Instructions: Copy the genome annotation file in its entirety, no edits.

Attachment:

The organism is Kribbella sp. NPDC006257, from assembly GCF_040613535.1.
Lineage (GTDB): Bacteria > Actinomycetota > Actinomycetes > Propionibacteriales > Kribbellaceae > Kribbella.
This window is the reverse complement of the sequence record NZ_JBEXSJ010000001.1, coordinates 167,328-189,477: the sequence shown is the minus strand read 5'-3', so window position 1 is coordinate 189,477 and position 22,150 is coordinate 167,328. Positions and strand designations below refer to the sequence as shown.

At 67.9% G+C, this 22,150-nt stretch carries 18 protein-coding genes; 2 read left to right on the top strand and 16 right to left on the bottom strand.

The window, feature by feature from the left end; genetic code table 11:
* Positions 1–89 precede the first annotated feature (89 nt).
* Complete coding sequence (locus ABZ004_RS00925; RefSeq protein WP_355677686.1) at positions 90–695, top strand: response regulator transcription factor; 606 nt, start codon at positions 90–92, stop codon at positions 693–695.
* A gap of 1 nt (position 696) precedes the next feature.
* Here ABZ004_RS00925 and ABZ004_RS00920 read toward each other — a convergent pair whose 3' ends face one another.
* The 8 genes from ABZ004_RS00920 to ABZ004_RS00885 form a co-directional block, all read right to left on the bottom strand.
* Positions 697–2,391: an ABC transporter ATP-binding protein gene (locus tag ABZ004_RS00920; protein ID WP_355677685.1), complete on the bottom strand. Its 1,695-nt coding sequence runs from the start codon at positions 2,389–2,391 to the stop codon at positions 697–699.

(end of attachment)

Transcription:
The organism is Kribbella sp. NPDC006257, from assembly GCF_040613535.1.
Lineage (GTDB): Bacteria > Actinomycetota > Actinomycetes > Propionibacteriales > Kribbellaceae > Kribbella.
This window is the reverse complement of the sequence record NZ_JBEXSJ010000001.1, coordinates 167,328-189,477: the sequence shown is the minus strand read 5'-3', so window position 1 is coordinate 189,477 and position 22,150 is coordinate 167,328. Positions and strand designations below refer to the sequence as shown.

At 67.9% G+C, this 22,150-nt stretch carries 18 protein-coding genes; 2 read left to right on the top strand and 16 right to left on the bottom strand.

The window, feature by feature from the left end; genetic code table 11:
* Positions 1–89 precede the first annotated feature (89 nt).
* Complete coding sequence (locus ABZ004_RS00925; RefSeq protein WP_355677686.1) at positions 90–695, top strand: response regulator transcription factor; 606 nt, start codon at positions 90–92, stop codon at positions 693–695.
* A gap of 1 nt (position 696) precedes the next feature.
* Here ABZ004_RS00925 and ABZ004_RS00920 read toward each other — a convergent pair whose 3' ends face one another.
* The 8 genes from ABZ004_RS00920 to ABZ004_RS00885 form a co-directional block, all read right to left on the bottom strand.
* Positions 697–2,391: an ABC transporter ATP-binding protein gene (locus tag ABZ004_RS00920; protein ID WP_355677685.1), complete on the bottom strand. Its 1,695-nt coding sequence runs from the start codon at positions 2,389–2,391 to the stop codon at positions 697–699.